Michelangelo’s powers of invention were astonishing – he boasted that he never used the same figure twice. In achieving this variety he puts the body into extreme, sometimes agonising positions. Studies for Day in the Medici chapel show the left arm twisted in an armlock. It is pulled back even further in the sculpture; maybe the pose demanded more than the model could deliver. The Last Judgment on the west wall of the Sistine Chapel, painted more than twenty years after the ceiling, is a curtain of bodies which rise to heaven or are dragged down to hell. They float in poses which we have now seen for real: broadcasts from space show weightless astronauts floating in attitudes Michelangelo prefigured in the ups and downs of the blessed and the damned.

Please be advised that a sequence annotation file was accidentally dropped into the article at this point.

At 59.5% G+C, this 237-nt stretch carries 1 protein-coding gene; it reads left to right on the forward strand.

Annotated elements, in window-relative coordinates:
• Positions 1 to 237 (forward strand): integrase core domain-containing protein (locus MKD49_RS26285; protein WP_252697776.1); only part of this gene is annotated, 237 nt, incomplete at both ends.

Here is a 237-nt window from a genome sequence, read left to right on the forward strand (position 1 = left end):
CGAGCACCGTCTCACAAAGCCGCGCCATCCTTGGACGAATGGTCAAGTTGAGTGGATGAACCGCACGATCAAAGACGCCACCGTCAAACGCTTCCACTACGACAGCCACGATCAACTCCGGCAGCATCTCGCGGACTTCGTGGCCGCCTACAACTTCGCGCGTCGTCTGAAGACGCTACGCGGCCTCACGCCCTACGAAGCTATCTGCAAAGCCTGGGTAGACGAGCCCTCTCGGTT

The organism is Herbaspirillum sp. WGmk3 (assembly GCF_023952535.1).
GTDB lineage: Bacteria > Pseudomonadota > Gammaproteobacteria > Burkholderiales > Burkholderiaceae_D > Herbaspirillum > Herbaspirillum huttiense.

Art tends to separate head and body – at the extreme into the genres of portrait and nude. To combine these has always been provocative. Goya’s Naked Maja and Lucian Freud’s pictures of nameable naked people take some of their force from the subjects’ unexpected willingness to let themselves be exposed. Stanley Spencer’s portrait of himself and Patricia Preece naked with a leg of lamb, and Dürer’s drawing of himself naked after an illness, are almost cruelly objective examinations which seem to say as much about mental as physical selves. A corollary of this is that in pictures of naked bodies which are not dealing in that kind of provocation, faces are often obscure (Degas’s bathers and dancers) or stereotyped (Cranach’s minxes and Boucher’s nymphs), or self-absorbed and unexpressive (Titian’s Venuses). Michelangelo’s subject is the human spirit manifested in the body. If faces were present in the studies, or if those in many of the finished works were not of such a uniform character, their variety and specificity would be a distraction. He was in pursuit of ideal beauty, uninterested in individuality and famously unwilling to paint or sculpt portraits. His one ideal body type – that of a young, athletic man – was minimally adapted to represent women or old men. There is a drawing here which works out the pose for a Virgin and Child. In it Mary’s body could be mistaken for that of a naked man. When players swap shirts at the end of a football match, many torsos are exposed that would have suited Michelangelo as models; few are topped by heads of his ideal type – the heads of his life models, too, might have failed in nobility or symmetry.